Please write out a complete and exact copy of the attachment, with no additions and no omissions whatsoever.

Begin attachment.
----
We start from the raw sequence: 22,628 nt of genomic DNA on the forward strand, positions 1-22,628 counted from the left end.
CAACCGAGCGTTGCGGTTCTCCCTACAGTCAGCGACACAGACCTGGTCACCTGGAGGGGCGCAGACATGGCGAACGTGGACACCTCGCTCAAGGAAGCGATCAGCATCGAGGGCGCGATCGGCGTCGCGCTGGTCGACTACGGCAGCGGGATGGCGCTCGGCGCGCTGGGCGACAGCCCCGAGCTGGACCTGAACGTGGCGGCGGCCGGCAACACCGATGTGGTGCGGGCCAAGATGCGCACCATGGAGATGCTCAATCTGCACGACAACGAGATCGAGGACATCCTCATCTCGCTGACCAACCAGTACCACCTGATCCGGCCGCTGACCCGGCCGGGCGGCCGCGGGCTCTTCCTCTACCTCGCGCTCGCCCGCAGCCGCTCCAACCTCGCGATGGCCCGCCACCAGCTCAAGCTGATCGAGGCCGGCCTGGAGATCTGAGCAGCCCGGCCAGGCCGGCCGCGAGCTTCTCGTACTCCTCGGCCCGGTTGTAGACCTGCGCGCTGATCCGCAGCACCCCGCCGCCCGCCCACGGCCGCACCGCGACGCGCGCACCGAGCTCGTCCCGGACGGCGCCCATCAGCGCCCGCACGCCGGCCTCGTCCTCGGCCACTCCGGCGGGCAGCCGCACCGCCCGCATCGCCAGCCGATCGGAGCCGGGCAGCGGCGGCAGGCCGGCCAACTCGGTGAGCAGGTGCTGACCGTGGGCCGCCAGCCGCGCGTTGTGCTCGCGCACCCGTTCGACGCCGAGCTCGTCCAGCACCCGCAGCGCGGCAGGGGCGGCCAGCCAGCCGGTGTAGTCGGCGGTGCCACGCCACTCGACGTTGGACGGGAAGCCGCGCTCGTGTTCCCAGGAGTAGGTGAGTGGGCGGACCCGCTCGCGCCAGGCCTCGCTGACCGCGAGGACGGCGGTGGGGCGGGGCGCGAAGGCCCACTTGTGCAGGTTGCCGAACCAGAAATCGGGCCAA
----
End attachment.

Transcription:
We start from the raw sequence: 22,628 nt of genomic DNA on the forward strand, positions 1-22,628 counted from the left end.
CAACCGAGCGTTGCGGTTCTCCCTACAGTCAGCGACACAGACCTGGTCACCTGGAGGGGCGCAGACATGGCGAACGTGGACACCTCGCTCAAGGAAGCGATCAGCATCGAGGGCGCGATCGGCGTCGCGCTGGTCGACTACGGCAGCGGGATGGCGCTCGGCGCGCTGGGCGACAGCCCCGAGCTGGACCTGAACGTGGCGGCGGCCGGCAACACCGATGTGGTGCGGGCCAAGATGCGCACCATGGAGATGCTCAATCTGCACGACAACGAGATCGAGGACATCCTCATCTCGCTGACCAACCAGTACCACCTGATCCGGCCGCTGACCCGGCCGGGCGGCCGCGGGCTCTTCCTCTACCTCGCGCTCGCCCGCAGCCGCTCCAACCTCGCGATGGCCCGCCACCAGCTCAAGCTGATCGAGGCCGGCCTGGAGATCTGAGCAGCCCGGCCAGGCCGGCCGCGAGCTTCTCGTACTCCTCGGCCCGGTTGTAGACCTGCGCGCTGATCCGCAGCACCCCGCCGCCCGCCCACGGCCGCACCGCGACGCGCGCACCGAGCTCGTCCCGGACGGCGCCCATCAGCGCCCGCACGCCGGCCTCGTCCTCGGCCACTCCGGCGGGCAGCCGCACCGCCCGCATCGCCAGCCGATCGGAGCCGGGCAGCGGCGGCAGGCCGGCCAACTCGGTGAGCAGGTGCTGACCGTGGGCCGCCAGCCGCGCGTTGTGCTCGCGCACCCGTTCGACGCCGAGCTCGTCCAGCACCCGCAGCGCGGCAGGGGCGGCCAGCCAGCCGGTGTAGTCGGCGGTGCCACGCCACTCGACGTTGGACGGGAAGCCGCGCTCGTGTTCCCAGGAGTAGGTGAGTGGGCGGACCCGCTCGCGCCAGGCCTCGCTGACCGCGAGGACGGCGGTGGGGCGGGGCGCGAAGGCCCACTTGTGCAGGTTGCCGAACCAGAAATCGGGCCAA